Heat the olive oil in a heavy frying pan; gently fry the garlic and girolles for 3-4 minutes, stirring every so often until soft. Season, add the parsley and the rest of the butter.
To serve, spoon the potatoes on to warmed serving plates, scatter the girolles on top and finish off with a knob of butter.
Barbecued mackerel with green tomato and lovage salad
What's wild and foraged about mackerel you may well ask, but if you have a passion for fishing and have access to the coast, those scavengers the mackerel can be pulled out of the water easily and plentifully. And as for the green tomatoes and lovage, that's all down to your gardening skills.
A nice way to cook your mackerel is to butterfly them like kippers and remove as many bones as you can – then they cook in no time and you get by the dinner guests and kids who have a problem with fish bones. If you're not a dab hand with the filleting knife, get your fishmonger to tackle them.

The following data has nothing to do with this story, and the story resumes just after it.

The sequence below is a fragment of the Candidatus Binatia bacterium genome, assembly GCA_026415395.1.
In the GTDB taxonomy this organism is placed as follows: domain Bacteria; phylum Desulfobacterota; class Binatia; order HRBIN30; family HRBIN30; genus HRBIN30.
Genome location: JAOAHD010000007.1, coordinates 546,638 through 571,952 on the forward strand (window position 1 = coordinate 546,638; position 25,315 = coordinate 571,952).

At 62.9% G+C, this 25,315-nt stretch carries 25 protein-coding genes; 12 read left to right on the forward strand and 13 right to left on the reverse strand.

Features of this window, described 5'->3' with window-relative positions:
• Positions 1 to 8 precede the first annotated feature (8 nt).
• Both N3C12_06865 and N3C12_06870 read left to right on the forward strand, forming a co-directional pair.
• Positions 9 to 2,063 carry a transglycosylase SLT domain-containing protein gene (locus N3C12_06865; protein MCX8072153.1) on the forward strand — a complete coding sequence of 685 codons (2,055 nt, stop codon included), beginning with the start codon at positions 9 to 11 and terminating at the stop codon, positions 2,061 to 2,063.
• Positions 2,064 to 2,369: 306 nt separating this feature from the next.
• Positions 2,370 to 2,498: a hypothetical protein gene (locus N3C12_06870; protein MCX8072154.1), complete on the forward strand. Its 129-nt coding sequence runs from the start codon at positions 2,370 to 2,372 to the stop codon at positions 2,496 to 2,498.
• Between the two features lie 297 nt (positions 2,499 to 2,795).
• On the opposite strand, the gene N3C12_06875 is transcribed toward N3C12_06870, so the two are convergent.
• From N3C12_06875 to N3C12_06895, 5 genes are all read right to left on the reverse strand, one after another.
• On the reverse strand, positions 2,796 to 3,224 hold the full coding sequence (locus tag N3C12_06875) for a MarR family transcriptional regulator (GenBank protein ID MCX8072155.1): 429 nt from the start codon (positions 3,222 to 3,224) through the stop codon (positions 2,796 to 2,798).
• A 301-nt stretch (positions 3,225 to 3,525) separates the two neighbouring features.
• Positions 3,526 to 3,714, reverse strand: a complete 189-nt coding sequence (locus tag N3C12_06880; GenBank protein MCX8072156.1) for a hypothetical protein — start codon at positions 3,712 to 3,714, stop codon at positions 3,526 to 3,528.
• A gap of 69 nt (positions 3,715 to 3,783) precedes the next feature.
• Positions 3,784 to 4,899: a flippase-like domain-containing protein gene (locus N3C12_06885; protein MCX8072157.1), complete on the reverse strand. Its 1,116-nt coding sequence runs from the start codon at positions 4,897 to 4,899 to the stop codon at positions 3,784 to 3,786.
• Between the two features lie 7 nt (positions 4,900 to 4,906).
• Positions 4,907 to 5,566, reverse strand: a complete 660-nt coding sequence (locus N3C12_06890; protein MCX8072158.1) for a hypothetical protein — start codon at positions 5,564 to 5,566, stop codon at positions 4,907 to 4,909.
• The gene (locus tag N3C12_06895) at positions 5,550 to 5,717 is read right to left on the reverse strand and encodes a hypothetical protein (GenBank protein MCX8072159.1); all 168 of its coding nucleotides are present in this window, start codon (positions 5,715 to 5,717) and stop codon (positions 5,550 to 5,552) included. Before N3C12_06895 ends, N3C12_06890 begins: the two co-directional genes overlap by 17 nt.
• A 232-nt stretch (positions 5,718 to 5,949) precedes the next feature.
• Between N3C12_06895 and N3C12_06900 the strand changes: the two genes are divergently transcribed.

4 mackerel weighing about 300-350g, prepared as above or left whole and gutted
4 medium-sized green tomatoes
2 shallots, peeled, halved
Sea salt and freshly ground black pepper
1tbsp good-quality cider vinegar
1/2tbsp extra-virgin rapeseed oil
A few leaves of lovage, torn
Pre-heat the barbecue or ribbed griddle. Slice the tomatoes thinly and mix with the shallots, cider vinegar and oil, season and leave to sit for about 15 minutes.
To serve, season and lightly oil the mackerel and cook for about 2-3 minutes on each side, or longer if you have left them whole. Toss the lovage into the tomato mix and arrange on plates with the mackerel.
Makes about 1 litre
Blackcurrants have fairly limited uses in puddings because of their tartness, but they do make a great sorbet. You can use blackberries if you prefer, or a mixture of dark berries. I've left this sorbet quite chunky, but it's up to you when blending how much texture you want it to have.
100g glucose syrup
Put the water and sugar into a pan and heat gently for 3-4 minutes until the sugar has completely dissolved. Add the glucose and blackcurrants and cook over a low heat for 3-4 minutes, stirring every so often until the blackcurrants soften.
Remove from the heat and blend two thirds in a liquidiser to a smooth purée, then blend the other third briefly and coarsely and mix the two batches together. Leave to cool then churn in an ice-cream machine and store in the freezer.